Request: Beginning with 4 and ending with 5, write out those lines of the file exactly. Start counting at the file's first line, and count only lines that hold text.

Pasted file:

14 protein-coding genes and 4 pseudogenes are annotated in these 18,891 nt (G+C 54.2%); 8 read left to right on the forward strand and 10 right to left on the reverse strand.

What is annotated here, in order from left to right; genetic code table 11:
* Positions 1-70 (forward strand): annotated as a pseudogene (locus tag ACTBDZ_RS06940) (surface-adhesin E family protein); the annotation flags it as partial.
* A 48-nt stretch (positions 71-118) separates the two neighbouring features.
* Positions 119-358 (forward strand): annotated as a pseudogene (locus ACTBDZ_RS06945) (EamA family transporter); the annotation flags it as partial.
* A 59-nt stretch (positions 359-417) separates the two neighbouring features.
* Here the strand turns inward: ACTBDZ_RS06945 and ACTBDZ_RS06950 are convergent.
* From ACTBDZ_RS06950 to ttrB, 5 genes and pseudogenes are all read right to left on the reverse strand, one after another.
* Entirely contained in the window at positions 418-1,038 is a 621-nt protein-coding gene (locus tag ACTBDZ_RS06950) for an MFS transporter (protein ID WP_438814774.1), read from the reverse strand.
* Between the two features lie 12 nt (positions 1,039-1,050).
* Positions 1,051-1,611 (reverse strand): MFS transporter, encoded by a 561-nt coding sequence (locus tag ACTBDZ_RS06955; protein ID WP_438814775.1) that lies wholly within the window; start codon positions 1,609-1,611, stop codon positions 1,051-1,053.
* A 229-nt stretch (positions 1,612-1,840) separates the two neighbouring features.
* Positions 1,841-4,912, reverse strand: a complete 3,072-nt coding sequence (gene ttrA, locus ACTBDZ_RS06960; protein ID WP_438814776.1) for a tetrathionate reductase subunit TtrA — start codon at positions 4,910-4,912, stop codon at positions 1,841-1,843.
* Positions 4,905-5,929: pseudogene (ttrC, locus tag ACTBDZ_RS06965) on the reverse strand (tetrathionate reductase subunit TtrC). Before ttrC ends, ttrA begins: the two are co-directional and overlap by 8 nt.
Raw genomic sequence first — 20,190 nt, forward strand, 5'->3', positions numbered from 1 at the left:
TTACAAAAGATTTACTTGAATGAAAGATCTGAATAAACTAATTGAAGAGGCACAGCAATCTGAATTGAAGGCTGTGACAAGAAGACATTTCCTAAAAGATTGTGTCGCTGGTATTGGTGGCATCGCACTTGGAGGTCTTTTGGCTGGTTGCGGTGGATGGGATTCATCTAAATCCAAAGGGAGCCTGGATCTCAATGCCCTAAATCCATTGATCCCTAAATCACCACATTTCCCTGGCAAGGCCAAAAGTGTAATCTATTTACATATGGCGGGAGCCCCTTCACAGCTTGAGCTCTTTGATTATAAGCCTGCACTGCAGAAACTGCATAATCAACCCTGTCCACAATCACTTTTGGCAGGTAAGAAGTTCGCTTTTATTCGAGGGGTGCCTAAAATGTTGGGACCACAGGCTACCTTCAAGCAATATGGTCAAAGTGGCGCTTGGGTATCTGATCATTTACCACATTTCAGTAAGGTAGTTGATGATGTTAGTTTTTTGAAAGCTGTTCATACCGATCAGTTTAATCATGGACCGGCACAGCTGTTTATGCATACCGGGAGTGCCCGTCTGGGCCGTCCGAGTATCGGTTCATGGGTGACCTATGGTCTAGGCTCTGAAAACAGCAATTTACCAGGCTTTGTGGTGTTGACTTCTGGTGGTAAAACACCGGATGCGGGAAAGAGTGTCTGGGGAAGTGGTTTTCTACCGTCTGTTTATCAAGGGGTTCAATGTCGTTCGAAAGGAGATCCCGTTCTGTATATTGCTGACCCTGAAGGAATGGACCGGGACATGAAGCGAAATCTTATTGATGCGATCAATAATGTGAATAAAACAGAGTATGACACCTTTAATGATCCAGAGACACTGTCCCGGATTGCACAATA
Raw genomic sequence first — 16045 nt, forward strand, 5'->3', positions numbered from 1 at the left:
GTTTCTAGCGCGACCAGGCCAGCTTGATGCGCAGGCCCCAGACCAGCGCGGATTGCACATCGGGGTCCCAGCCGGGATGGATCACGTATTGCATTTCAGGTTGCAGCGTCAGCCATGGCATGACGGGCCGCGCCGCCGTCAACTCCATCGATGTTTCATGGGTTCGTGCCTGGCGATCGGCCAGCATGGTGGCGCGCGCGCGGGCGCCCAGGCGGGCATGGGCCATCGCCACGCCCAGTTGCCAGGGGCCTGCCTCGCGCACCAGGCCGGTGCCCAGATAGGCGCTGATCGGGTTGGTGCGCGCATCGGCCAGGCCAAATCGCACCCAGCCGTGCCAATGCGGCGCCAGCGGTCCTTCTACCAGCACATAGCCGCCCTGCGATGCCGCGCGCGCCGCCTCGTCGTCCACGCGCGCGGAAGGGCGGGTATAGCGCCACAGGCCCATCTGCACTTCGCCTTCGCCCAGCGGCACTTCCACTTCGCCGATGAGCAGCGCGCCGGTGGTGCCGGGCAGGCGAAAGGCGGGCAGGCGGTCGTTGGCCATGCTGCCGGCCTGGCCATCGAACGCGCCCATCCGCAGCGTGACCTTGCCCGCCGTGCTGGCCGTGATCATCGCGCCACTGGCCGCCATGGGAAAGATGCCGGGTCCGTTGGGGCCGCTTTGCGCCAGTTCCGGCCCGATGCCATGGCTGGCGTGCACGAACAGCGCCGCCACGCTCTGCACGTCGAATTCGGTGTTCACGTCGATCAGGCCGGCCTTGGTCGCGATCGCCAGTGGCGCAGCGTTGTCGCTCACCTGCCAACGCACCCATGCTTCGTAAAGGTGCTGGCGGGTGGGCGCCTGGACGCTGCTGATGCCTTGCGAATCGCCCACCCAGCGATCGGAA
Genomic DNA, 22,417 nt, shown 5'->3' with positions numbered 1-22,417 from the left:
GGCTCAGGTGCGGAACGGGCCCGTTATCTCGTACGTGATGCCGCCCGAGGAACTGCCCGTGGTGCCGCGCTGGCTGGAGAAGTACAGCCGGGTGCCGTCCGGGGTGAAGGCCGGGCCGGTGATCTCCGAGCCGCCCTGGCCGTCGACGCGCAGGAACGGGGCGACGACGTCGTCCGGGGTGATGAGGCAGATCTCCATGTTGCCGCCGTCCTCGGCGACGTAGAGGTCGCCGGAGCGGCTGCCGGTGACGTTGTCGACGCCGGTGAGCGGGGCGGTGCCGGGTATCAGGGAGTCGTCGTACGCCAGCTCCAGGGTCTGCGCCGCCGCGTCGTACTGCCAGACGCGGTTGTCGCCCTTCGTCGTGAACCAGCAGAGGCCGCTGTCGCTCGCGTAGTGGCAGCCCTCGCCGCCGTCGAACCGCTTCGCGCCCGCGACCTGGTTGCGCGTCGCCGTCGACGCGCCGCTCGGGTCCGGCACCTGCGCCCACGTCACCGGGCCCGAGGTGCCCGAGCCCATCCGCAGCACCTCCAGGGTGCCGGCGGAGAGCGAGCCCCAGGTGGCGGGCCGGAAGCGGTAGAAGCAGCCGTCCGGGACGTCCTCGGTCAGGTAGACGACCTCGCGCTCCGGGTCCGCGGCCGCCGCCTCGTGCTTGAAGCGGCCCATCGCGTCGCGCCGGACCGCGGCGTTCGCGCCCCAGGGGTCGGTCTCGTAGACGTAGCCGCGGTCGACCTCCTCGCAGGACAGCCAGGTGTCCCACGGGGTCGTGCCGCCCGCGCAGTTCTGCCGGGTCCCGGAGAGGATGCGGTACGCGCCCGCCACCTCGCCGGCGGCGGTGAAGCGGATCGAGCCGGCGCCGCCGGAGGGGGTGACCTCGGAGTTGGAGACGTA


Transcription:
* A 48-nt stretch (positions 71-118) separates the two neighbouring features.
* Positions 119-358 (forward strand): annotated as a pseudogene (locus ACTBDZ_RS06945) (EamA family transporter); the annotation flags it as partial.